By Graham Stewart (THE TIMES, 15/04/06):
IS THE BUSH Administration drawing up plans to invade Iran? Media speculation that this is so has been angrily denied by the White House. But of course invasion plans exist. All that Washington’s hawks need do is dust down those drawn up by the British. After all, that strategy proved remarkably successful.
In mid-1941, British ministers were divided over what to do about Iran. The Foreign Secretary, Anthony Eden, was uneasy about launching a pre-emptive strike against a neutral country. Even Churchill had some initial doubts but took the precaution of squaring Roosevelt on the issue when the two leaders met to draw up the Atlantic Charter — supposedly guaranteeing the rights of free nations — in August.
London feared the intentions of Reza Shah, Tehran’s autocratic ruler who had Nazi sympathies. Having seized power in the 1920s in a bloodless military coup, he had ordered Persia’s renaming, in 1935, as Iran (meaning Land of the Aryans).
With the Second World War at a critical stage, there were up to 3,000 German “technicians” in Iran seeking to undermine British influence in the Middle East. It was feared they might sabotage the oilfields controlled by the Anglo-Iranian Oil Company — upon which the British war effort was heavily dependent.
The issue became critical after the German invasion of Russia. From the Caucasus the Wehrmacht could sweep into Iran and seize the oilfields. Given Turkey’s neutrality and the hazards faced by the Arctic convoys, Iran was the only route through which Britain could easily supply its reeling Russian ally. Biting the bullet, London did a deal with Moscow. With 120,000 troops and 1,000 tanks, the Soviet Union would invade neutral Iran from the north while simultaneously Britain would invade with 19,000 men and 50 tanks from the west, crossing over from British military bases in Iraq.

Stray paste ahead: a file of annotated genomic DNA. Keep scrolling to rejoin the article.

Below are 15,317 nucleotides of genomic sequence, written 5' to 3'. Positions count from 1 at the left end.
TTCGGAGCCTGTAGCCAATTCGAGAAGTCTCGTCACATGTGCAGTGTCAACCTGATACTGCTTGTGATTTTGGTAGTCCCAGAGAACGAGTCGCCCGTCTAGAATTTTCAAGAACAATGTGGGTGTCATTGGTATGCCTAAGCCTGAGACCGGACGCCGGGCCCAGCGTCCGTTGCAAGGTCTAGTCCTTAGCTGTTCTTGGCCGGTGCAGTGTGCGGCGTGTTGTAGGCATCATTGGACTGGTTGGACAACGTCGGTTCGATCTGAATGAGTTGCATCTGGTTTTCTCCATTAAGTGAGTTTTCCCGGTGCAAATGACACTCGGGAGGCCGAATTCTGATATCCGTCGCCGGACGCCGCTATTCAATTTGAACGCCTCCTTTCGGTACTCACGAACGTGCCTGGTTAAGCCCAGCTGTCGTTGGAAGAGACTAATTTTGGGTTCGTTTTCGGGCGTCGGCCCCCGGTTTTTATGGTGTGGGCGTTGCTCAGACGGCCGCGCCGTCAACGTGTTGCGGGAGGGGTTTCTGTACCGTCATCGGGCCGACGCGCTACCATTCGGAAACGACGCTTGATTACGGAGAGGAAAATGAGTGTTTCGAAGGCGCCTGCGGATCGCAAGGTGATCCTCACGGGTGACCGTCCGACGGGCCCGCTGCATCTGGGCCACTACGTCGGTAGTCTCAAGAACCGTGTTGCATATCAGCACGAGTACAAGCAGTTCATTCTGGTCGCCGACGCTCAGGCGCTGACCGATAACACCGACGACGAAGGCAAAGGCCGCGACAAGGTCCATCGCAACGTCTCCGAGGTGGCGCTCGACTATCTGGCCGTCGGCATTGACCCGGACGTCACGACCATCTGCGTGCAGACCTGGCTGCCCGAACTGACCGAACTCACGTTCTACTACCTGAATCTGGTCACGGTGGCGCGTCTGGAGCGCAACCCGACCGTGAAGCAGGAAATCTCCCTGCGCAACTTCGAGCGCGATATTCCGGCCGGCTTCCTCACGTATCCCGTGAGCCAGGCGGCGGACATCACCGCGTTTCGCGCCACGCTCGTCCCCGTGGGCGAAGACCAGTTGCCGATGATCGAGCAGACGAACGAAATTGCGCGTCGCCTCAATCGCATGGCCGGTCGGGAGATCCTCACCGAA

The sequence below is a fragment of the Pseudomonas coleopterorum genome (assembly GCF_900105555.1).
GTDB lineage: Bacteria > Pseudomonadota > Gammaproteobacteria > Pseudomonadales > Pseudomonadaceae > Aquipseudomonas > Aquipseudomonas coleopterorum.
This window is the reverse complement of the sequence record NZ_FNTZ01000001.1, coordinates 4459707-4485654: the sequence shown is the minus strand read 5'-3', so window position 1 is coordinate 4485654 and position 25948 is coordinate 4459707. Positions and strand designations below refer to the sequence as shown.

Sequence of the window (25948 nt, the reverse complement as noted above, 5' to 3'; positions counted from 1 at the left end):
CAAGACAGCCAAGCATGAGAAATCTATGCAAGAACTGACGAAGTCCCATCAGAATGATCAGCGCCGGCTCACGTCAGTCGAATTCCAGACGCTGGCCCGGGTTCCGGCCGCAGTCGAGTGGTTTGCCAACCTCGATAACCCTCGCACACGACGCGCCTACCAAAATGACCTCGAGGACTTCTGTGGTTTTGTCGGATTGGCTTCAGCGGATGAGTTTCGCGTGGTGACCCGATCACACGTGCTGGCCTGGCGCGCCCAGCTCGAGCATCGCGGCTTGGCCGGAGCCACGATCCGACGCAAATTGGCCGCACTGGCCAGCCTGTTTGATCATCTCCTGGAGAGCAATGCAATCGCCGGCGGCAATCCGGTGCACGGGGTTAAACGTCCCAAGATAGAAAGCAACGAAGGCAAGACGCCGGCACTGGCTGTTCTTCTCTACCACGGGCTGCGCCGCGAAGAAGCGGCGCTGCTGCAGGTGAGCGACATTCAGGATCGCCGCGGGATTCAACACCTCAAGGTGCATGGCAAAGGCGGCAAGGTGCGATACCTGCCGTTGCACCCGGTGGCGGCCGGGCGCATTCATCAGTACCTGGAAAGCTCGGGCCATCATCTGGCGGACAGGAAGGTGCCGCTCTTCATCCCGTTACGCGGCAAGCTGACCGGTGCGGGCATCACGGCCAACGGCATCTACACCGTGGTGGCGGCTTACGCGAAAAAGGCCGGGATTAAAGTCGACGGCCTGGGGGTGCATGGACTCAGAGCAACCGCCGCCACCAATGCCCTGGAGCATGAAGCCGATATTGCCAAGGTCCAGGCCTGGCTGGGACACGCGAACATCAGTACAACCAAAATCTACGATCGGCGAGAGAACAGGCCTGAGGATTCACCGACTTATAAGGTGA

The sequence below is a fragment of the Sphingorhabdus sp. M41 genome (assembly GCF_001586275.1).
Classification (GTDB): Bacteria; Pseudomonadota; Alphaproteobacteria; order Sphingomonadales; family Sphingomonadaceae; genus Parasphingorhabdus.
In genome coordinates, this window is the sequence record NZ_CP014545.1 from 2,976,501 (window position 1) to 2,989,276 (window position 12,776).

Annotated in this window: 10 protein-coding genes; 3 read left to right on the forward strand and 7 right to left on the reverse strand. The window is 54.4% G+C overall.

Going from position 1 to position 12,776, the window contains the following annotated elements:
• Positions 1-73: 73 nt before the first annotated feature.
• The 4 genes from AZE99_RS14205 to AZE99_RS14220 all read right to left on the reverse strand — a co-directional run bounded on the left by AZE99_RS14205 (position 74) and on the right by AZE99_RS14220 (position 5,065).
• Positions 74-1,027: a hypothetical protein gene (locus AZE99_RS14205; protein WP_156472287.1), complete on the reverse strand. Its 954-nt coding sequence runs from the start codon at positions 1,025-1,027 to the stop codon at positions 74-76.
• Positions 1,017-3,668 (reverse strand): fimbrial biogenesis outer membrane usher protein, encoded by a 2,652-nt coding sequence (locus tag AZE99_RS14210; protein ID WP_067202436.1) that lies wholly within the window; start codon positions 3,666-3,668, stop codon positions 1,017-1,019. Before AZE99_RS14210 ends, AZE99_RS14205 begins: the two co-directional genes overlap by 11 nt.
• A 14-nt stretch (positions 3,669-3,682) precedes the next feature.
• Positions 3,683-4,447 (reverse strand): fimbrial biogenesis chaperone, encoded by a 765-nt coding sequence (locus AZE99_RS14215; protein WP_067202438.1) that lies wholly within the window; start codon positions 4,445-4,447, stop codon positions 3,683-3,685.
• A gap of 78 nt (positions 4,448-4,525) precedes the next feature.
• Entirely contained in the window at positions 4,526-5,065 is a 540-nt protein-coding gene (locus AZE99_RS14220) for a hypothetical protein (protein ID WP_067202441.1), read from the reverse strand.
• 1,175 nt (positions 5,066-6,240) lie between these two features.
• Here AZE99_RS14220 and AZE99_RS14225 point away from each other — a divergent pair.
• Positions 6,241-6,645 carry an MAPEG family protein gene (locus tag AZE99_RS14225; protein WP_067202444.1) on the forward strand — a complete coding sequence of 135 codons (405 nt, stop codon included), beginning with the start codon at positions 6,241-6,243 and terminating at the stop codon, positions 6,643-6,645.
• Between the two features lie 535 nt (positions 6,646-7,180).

Facing this onslaught, the 67,000 Iranian troops proved clueless. Their airforce was put out of action by RAF bombing raids. British Indian troops seized the massive Abadan oil refinery in a dawn raid on August 25. Another prong of the attack met equally ineffectual opposition as it sped through the Pai Tak pass to Kermanshah. An advance party raced off to greet the Russians.
Within four days of the invasion commencing, Iranian resistance had crumbled. The British and Indians had lost only 22 men. Reza Shah “abdicated” in favour of his son (the Shah, who was deposed in the 1979 Iranian Revolution) and by late 1942 the beleaguered Russians were supplied with more than 27,000 aircraft and 28,000 tanks via Iran.
The Pentagon should assume Iranian defence is now made of sterner stuff. The lessons of 1941 may be less in the military detail than the nature of its reliance on Russian co-operation. For without Vladimir Putin’s connivance, the options for coercing Tehran remain stark indeed.